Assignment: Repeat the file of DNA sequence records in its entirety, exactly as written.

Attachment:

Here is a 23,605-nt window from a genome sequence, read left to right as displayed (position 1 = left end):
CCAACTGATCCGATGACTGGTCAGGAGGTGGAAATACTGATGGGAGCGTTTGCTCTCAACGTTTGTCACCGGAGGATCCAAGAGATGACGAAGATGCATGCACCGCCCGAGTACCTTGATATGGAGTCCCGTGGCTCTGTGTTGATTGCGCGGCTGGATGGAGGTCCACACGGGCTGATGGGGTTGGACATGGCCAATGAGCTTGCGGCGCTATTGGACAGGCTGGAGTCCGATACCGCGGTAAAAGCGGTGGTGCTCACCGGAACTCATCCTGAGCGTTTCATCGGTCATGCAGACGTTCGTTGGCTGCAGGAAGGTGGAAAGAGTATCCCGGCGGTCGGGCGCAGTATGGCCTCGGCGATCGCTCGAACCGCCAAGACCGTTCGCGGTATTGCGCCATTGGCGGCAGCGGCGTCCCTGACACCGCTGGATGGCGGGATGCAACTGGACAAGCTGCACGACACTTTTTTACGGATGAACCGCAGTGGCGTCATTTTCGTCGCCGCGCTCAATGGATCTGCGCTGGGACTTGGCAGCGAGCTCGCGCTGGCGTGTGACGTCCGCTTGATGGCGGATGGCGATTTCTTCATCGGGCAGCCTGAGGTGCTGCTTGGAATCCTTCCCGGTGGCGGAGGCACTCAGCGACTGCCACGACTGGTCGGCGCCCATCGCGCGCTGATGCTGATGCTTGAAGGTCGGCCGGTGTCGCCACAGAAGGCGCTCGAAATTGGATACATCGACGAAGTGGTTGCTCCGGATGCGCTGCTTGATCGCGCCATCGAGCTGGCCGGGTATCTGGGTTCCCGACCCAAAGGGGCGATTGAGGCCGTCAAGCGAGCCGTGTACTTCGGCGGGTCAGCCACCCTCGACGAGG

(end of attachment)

Here is a 23,605-nt window from a genome sequence, read left to right as displayed (position 1 = left end):
CCAACTGATCCGATGACTGGTCAGGAGGTGGAAATACTGATGGGAGCGTTTGCTCTCAACGTTTGTCACCGGAGGATCCAAGAGATGACGAAGATGCATGCACCGCCCGAGTACCTTGATATGGAGTCCCGTGGCTCTGTGTTGATTGCGCGGCTGGATGGAGGTCCACACGGGCTGATGGGGTTGGACATGGCCAATGAGCTTGCGGCGCTATTGGACAGGCTGGAGTCCGATACCGCGGTAAAAGCGGTGGTGCTCACCGGAACTCATCCTGAGCGTTTCATCGGTCATGCAGACGTTCGTTGGCTGCAGGAAGGTGGAAAGAGTATCCCGGCGGTCGGGCGCAGTATGGCCTCGGCGATCGCTCGAACCGCCAAGACCGTTCGCGGTATTGCGCCATTGGCGGCAGCGGCGTCCCTGACACCGCTGGATGGCGGGATGCAACTGGACAAGCTGCACGACACTTTTTTACGGATGAACCGCAGTGGCGTCATTTTCGTCGCCGCGCTCAATGGATCTGCGCTGGGACTTGGCAGCGAGCTCGCGCTGGCGTGTGACGTCCGCTTGATGGCGGATGGCGATTTCTTCATCGGGCAGCCTGAGGTGCTGCTTGGAATCCTTCCCGGTGGCGGAGGCACTCAGCGACTGCCACGACTGGTCGGCGCCCATCGCGCGCTGATGCTGATGCTTGAAGGTCGGCCGGTGTCGCCACAGAAGGCGCTCGAAATTGGATACATCGACGAAGTGGTTGCTCCGGATGCGCTGCTTGATCGCGCCATCGAGCTGGCCGGGTATCTGGGTTCCCGACCCAAAGGGGCGATTGAGGCCGTCAAGCGAGCCGTGTACTTCGGCGGGTCAGCCACCCTCGACGAGG